Expectations must be tempered when a sixth-round draft pick tells the owner of the team something to the tune of, "you'll never regret picking me."
Well, unless that sixth-rounder's name is Tom Brady.
It's hard to believe 13 years have passed since the Michigan quarterback was taken by the New England Patriots at No. 199.
We've seen the San Mateo, Calif. native collect eight Pro Bowl nominations, two first-team All-Pro honors, two NFL MVP awards and three Lombardi trophies, just to name a few.
At age 35, the two-time Super Bowl MVP is a first-ballot Hall of Famer. He's got little left to prove to the game of football. But with five more years left on his contract, he still obviously has a lot to prove to himself.
We do not know what the future holds for No. 12. But we do know that he'll be a 40-year-old unrestricted free agent in 2018. And if that's when he decides to hang up his cleats for the final time, he'll have some great opportunities waiting for him.
What might they be?
Let's take a look at five prospective job titles Brady could hold once his playing days come to an end.
Brady didn't go to college just to play football.
Contrary to popular belief, there is no "Football major" at Michigan.
There is, however, an "Organizational Studies major." And that's what Brady earned his degree in.
You may be asking yourself, "what is that and what do you do with it?" Per University of Michigan's College of Literature, Science and the Arts:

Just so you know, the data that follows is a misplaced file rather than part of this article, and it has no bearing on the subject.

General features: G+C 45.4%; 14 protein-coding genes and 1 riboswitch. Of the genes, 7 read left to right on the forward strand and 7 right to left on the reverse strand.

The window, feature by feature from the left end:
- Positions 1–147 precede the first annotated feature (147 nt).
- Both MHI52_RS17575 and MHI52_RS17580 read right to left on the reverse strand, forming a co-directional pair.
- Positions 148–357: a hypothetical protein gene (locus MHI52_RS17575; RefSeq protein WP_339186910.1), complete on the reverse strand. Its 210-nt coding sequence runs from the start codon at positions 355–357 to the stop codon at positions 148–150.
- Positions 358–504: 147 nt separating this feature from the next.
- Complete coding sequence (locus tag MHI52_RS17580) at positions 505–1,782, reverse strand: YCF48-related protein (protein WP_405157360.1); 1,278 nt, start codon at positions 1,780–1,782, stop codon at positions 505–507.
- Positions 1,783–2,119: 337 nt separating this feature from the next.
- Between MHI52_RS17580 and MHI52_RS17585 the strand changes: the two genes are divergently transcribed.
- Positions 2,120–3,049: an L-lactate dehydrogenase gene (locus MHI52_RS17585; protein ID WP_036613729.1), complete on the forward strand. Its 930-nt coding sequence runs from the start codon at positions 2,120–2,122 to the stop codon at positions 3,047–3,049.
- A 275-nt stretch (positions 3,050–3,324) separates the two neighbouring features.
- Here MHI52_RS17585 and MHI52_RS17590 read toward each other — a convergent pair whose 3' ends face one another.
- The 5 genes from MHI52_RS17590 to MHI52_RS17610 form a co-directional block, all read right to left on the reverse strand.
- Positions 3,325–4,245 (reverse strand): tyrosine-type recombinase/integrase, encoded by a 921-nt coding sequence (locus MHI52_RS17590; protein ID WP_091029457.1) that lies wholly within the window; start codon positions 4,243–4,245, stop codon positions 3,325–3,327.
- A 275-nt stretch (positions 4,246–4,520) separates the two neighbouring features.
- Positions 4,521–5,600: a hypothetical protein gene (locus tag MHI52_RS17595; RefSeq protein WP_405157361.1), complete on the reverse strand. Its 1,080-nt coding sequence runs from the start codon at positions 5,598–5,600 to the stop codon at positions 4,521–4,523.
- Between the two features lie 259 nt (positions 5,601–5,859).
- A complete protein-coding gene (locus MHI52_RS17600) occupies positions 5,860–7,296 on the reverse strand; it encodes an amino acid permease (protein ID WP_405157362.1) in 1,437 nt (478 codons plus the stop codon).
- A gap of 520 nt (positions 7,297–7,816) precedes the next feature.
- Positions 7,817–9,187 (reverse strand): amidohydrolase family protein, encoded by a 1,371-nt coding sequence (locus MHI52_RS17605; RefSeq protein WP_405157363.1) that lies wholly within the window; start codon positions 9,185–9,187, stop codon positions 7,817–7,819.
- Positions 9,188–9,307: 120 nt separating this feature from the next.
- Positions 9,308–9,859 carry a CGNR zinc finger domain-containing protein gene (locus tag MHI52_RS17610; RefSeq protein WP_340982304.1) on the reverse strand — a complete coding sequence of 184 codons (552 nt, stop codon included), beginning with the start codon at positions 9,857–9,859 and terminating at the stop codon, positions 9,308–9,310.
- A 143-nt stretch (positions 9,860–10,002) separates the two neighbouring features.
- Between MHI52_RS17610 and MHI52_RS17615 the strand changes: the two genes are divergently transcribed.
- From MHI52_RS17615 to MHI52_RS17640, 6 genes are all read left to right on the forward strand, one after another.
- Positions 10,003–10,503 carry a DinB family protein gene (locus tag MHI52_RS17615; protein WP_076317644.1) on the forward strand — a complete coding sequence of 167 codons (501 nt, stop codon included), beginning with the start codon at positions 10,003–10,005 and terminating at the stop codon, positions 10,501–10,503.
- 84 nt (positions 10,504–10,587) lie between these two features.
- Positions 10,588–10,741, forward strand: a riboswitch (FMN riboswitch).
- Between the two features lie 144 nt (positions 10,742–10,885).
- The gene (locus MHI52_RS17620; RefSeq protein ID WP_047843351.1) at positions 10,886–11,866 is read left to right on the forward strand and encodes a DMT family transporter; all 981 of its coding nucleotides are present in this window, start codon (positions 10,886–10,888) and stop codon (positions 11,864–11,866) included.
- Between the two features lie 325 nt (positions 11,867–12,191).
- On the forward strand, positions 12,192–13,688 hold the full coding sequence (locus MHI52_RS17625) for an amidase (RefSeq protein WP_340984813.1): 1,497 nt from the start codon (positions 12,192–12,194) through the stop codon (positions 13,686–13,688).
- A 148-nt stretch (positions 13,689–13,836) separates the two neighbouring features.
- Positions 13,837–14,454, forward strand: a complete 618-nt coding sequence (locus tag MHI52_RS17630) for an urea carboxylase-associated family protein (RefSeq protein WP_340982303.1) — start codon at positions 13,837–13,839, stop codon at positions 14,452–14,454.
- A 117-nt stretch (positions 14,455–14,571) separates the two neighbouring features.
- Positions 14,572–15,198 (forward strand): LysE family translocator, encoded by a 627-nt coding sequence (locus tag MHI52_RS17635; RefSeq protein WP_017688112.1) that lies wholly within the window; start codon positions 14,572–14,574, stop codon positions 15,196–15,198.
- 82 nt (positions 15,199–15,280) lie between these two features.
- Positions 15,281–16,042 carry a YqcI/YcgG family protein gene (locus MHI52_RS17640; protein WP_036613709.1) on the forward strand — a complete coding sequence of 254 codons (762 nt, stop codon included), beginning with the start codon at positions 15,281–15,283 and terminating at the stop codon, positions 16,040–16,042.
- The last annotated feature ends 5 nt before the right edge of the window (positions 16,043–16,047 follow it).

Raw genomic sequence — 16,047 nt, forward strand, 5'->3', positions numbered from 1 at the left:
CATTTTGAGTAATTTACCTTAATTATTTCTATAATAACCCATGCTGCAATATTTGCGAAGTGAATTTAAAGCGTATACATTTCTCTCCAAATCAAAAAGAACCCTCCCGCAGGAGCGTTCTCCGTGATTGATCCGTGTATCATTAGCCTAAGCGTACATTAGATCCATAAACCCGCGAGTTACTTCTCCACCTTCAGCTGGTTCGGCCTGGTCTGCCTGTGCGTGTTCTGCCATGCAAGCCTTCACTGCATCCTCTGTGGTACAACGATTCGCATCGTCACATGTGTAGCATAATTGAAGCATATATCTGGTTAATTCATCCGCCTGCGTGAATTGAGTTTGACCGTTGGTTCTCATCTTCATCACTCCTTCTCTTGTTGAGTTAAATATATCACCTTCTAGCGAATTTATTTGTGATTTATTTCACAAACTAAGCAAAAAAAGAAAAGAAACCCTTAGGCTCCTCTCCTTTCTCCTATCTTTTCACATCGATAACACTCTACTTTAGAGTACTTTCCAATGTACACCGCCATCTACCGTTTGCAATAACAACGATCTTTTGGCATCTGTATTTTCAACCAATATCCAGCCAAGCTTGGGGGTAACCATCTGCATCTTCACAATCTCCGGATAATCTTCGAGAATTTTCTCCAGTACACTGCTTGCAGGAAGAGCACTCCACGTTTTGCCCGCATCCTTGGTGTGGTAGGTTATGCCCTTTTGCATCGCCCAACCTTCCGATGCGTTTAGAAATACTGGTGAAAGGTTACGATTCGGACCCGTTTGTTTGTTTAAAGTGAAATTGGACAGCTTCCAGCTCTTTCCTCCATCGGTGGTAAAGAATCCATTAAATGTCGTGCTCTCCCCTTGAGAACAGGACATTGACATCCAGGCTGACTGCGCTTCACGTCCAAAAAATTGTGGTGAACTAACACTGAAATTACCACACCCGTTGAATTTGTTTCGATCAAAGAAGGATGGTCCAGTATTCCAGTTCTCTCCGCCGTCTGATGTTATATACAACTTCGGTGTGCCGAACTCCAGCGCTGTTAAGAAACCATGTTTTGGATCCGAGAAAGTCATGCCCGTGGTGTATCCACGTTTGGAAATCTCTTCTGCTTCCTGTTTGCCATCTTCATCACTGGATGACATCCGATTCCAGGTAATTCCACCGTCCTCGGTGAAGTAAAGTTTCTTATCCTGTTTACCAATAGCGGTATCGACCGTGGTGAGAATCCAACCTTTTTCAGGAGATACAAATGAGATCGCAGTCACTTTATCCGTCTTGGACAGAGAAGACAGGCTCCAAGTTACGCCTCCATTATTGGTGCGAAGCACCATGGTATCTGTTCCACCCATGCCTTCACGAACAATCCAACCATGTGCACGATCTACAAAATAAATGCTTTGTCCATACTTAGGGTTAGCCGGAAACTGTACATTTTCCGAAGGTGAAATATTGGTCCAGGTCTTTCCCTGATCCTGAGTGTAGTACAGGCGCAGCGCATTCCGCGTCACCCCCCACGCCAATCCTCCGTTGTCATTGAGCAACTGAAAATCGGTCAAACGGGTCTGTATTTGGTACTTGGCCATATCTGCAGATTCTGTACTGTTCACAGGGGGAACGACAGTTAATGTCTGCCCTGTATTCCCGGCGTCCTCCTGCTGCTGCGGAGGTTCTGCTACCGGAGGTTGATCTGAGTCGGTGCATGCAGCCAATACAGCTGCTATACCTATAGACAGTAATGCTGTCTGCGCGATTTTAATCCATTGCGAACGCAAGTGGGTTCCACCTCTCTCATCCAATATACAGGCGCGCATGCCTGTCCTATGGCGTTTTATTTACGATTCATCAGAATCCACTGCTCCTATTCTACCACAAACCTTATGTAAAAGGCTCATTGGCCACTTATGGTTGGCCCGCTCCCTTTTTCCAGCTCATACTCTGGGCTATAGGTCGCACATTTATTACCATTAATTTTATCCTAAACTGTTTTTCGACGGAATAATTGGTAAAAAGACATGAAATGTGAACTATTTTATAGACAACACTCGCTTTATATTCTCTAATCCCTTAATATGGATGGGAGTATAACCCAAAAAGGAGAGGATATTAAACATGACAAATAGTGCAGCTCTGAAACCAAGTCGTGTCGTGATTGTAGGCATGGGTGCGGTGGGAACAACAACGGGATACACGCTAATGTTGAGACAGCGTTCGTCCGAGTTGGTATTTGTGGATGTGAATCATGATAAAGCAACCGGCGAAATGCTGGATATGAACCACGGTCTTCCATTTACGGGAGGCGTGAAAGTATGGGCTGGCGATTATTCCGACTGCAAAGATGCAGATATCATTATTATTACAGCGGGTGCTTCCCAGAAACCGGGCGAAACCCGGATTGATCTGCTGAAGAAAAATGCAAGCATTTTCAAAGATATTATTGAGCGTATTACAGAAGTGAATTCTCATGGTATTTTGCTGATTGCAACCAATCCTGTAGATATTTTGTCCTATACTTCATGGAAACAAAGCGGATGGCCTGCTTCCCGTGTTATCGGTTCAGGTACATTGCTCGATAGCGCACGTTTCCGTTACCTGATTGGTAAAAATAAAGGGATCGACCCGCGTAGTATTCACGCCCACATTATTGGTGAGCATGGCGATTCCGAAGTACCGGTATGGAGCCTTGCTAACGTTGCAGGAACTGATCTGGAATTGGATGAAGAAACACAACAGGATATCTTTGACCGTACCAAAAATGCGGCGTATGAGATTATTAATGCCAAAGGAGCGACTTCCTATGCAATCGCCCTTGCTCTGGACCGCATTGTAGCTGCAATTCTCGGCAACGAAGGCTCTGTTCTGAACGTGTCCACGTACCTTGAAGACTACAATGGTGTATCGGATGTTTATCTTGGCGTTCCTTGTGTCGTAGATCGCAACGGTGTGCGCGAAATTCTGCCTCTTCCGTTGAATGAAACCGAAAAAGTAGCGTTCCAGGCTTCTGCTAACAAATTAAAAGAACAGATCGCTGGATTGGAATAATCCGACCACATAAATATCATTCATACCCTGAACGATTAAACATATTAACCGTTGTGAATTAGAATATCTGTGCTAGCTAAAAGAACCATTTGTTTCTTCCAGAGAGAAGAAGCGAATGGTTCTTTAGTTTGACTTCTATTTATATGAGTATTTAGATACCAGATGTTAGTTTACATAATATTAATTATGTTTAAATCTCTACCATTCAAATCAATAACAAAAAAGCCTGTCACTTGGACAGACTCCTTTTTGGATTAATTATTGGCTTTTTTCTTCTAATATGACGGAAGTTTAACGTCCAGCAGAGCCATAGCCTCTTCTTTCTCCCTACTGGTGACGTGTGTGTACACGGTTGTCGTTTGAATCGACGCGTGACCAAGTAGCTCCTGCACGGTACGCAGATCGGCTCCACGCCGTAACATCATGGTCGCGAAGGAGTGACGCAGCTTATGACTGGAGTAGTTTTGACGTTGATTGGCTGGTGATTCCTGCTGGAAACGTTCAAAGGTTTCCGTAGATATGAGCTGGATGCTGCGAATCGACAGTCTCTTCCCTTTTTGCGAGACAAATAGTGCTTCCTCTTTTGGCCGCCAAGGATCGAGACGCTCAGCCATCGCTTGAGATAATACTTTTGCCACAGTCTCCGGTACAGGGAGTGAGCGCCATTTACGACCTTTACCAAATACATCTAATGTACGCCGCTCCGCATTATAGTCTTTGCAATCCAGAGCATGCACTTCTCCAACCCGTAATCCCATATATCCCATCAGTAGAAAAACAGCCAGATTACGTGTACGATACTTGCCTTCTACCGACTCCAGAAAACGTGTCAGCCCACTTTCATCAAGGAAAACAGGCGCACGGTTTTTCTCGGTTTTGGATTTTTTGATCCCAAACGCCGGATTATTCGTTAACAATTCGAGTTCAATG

Organizational Studies (OS) is an interdisciplinary major that examines the behavior, structure, and dynamics of organizations through a variety of disciplinary lenses, and investigates such questions as why human beings organize, how organizations interact with each other, and what makes organizations effective.
Maybe Brady will take his degree and put it to use. He could be a project team leader, a supervisor, corporate trainer, events coordinator or even a human resource administrator.
Brady's personal life has been in the public eye.
It wouldn't be a surprise to see Brady focus all of his attention to family once he retires from the NFL. After all, it's the one thing that his current job title deprives him of.
He is the father of five-year-old John Edward Thomas Moynahan, four-year-old Benjamin Rein Brady and sixth-month-old Vivian Lake Brady. If one were to guess, spending time with those three while they're young would be top priority.
Married to supermodel Gisele Bundchen and the proud owner of a $20 million estate in Brentwood, Calif., Brady appears to have the financial security to take a few years off. As of June 2012, he is the 28th highest-paid athlete, according to Forbes.
Brady is as competitive an athlete as any, but logging some downtime at home with the wife and kids is a real possibility.
Brands want Brady's name on their products.
UGG, Glaceau SmartWater, Stetson, Movado, Dodge, Visa and Under Armour are just some of the companies tied to Brady.
Needless to say, companies want him.
He's an accomplished, trend-setting, recognizable face—and a very photogenic one at that.
Although some of his advertisements and modeling appearances have been awkward—holding a goat in a GQ photo spread comes to mind—Brady has the market at his fingertips.